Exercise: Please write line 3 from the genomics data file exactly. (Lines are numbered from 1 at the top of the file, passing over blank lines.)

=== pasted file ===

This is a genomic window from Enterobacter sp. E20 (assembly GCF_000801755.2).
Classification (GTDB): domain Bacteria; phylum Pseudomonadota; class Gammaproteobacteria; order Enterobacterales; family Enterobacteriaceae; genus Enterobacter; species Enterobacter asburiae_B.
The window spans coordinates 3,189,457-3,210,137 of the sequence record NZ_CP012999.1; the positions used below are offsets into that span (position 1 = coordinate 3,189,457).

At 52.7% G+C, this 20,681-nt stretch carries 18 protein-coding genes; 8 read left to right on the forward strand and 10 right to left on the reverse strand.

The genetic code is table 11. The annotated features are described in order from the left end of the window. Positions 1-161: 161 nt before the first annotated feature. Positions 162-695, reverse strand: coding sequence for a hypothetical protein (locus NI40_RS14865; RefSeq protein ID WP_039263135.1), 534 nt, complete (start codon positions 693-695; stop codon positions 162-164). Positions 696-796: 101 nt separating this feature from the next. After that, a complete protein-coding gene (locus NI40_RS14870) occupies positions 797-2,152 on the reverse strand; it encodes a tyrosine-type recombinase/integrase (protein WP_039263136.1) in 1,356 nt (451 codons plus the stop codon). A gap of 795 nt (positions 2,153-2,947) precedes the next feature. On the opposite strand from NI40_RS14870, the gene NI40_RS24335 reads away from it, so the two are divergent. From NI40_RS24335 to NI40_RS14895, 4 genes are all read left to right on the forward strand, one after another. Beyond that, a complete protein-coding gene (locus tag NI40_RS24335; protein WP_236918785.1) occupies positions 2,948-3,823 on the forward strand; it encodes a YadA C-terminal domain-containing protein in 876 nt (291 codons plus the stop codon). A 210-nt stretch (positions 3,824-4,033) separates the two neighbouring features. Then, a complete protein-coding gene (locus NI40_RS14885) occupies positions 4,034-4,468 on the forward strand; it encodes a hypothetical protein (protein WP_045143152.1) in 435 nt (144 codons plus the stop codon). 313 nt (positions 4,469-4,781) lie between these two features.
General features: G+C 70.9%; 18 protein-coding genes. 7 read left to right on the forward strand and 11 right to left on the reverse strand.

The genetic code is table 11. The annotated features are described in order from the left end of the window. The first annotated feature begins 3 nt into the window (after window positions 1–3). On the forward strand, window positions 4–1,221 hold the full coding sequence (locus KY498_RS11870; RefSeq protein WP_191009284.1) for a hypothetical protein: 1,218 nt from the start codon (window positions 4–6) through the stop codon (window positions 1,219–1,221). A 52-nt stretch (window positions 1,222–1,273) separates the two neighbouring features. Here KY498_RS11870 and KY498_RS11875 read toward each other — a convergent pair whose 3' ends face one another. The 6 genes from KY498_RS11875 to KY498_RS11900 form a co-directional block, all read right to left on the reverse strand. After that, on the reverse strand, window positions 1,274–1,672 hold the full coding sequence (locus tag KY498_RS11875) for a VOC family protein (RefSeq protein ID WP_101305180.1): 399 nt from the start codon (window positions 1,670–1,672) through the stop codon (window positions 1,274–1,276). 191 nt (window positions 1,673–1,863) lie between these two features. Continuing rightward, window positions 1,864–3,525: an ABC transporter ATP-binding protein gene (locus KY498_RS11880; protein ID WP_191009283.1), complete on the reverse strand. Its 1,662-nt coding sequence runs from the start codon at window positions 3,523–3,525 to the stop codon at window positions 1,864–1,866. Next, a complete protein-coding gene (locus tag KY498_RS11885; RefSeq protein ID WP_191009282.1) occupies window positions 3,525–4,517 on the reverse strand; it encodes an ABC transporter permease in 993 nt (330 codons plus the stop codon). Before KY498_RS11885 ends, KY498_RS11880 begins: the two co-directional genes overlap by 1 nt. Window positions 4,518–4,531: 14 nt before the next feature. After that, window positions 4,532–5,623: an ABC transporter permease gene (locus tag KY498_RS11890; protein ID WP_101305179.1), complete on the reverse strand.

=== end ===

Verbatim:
The window spans coordinates 3,189,457-3,210,137 of the sequence record NZ_CP012999.1; the positions used below are offsets into that span (position 1 = coordinate 3,189,457).